How to embrace equity with different age groups? In the last couple of months there has been a lot of focus on encouraging older workers (i.e. workers over 50) returning to work, since a significant number have left employment. The UK government has been trying to encourage these talented people back to work at a time when there is a shortage of workers. This was highlighted in an article:
I always wonder why a particular group of people behave in a specific way. In the case of the over 50s leaving work in such large numbers, there must be reasons WHY they no longer wish to be in the workplace since the pandemic. These could include:
- Discovering there is more to life than working since the pandemic
- Long Covid symptoms
- Caring responsibilities with family members
- Not feeling welcome within the workplace as they are older
- Their experience and expertise not being valued at work
- The challenges of the over 50s being recruited
- Feeling that their skills are not valued since they are not as technically proficient
- Long term sickness: including still waiting for operations post-pandemic
Here is a recent The Apprentice episode which highlights how younger people perceive the value of any skill not accessible on a smartphone
One of the challenges is that there are many stereotypes with different age groups: especially the Millennials complaining about the “Boomers” and vice versa. Crazy beliefs such as Millennials being ‘snowflakes’ or Boomers entitled. And add to this that anyone over 50 is labelled as a ‘Boomer’ and technically illiterate, when there are plenty of older people who are not only technically proficient but embracing the best part of tech.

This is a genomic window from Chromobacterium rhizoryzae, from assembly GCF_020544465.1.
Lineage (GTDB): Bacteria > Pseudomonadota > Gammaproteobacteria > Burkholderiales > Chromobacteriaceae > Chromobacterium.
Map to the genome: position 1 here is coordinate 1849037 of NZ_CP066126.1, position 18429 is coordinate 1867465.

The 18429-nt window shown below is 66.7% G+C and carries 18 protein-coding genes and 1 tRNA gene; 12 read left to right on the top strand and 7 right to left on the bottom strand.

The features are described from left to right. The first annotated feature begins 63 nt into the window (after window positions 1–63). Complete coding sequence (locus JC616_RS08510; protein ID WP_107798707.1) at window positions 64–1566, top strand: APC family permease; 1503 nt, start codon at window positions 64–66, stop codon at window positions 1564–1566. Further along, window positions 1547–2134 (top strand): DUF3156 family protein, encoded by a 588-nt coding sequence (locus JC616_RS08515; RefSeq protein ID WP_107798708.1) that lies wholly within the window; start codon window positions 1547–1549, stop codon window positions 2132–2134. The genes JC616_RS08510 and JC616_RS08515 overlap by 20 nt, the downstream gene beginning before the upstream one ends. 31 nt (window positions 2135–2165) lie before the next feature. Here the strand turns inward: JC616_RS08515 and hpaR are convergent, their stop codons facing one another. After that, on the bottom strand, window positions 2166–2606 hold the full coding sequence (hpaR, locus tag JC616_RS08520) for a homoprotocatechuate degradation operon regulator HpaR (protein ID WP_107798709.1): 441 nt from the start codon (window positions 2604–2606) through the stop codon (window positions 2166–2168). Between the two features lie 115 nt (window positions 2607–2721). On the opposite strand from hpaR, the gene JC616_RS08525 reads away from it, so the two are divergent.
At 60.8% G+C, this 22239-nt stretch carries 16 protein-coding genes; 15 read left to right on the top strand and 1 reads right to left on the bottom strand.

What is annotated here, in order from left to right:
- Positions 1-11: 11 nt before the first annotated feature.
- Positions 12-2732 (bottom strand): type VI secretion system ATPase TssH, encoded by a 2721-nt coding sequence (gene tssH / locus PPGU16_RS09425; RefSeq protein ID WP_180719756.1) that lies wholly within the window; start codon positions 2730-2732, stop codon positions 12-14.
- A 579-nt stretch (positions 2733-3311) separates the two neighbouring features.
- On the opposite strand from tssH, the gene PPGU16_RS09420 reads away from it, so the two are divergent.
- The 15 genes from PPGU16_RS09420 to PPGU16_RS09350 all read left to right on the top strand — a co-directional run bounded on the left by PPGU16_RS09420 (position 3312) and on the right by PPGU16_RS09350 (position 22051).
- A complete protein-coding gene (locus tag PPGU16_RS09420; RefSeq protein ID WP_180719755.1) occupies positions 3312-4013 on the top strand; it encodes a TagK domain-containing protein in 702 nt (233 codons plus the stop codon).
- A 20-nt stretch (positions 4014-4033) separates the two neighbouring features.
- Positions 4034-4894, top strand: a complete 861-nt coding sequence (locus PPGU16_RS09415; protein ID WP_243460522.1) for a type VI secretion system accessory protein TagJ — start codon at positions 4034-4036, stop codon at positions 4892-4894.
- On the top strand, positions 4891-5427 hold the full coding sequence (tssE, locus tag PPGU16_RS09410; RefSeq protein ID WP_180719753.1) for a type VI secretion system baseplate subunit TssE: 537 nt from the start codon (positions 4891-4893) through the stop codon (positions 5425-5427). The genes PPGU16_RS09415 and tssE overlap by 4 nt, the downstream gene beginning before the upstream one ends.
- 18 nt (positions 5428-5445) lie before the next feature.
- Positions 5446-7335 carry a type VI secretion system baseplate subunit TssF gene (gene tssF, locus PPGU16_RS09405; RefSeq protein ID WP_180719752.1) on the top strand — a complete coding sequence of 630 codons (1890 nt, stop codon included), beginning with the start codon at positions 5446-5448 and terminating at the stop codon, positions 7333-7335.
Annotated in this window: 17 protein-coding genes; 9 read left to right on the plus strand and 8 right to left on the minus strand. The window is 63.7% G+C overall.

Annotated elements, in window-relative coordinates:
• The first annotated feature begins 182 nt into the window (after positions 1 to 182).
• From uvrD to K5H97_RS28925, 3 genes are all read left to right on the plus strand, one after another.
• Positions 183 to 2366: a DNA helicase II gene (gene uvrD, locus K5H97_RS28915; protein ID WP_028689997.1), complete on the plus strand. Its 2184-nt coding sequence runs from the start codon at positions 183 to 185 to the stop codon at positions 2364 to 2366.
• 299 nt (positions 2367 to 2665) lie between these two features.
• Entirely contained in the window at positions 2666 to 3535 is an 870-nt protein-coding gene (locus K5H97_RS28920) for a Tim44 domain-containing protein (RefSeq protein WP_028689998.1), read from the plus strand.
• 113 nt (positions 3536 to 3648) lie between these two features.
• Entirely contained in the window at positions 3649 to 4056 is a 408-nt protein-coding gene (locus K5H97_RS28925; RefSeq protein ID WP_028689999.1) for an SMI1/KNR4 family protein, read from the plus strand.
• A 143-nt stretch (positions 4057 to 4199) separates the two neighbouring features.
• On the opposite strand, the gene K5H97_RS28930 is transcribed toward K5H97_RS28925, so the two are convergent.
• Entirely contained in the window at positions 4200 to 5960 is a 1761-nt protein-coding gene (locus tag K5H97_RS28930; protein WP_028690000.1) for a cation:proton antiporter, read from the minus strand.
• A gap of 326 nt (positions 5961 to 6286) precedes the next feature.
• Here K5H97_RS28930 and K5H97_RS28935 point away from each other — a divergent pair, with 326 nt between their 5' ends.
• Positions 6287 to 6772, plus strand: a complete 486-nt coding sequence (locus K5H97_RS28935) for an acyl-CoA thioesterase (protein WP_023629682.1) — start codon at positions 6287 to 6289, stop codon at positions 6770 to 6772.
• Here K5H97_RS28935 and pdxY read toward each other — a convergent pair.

One of the most important elements of “Equity” is that we support everyone whilst recognising that people require different support based on their experiences and skillsets.Susan Heaton-Wright
We can solve the problem of employee shortages by embracing equity: by valuing the skillset everyone has, whilst providing necessary support where required. Here are some easy ways leaders could Embrace the Equity of different age groups.
- Stop stereotyping different age groups. We are all individuals and bring different values to the workplace. Labelling a whole age group as being lazy or entitled is not helpful.
- Challenge recruiters and the recruitment departments NOT to exclude talented over 50s, but to look at the skill set they have.
- If lack of tech skills is the issue, why not train them to acquire these?
- Ensure the IT training department fully embrace their role in developing individuals’ tech skills rather than the eye roll sneering many tech adopters experience. Respecting the fact that older workers have not had tech around them since they were born is important.
- Value experience as well as technical expertise; give everyone the opportunity to contribute to opinions and tasks.
- Recognise that people of different age groups have different challenges. We now appreciate that parents of young children require time off if a child is sick or for special school occasions. Older people could be caring for elderly relatives as well as children; this does not make them any less valuable or committed.
- Lead by example; as leaders and managers we should be openly valuing the contributions of people from every age group. Have ‘ideas’ meetings encouraging everyone to contribute; listen to each other and value others’ opinions. Setting the environment will help others.
- Remember to celebrate all successes. An older person who has not worked with tech before deserves as much recognition as a younger person who has completed some exams
In the end this is about recognising that everyone with the right attitude to work has a positive contribution to make. Instead of stereotyping and excluding talented people, see how you can support them to make even more contributions to work.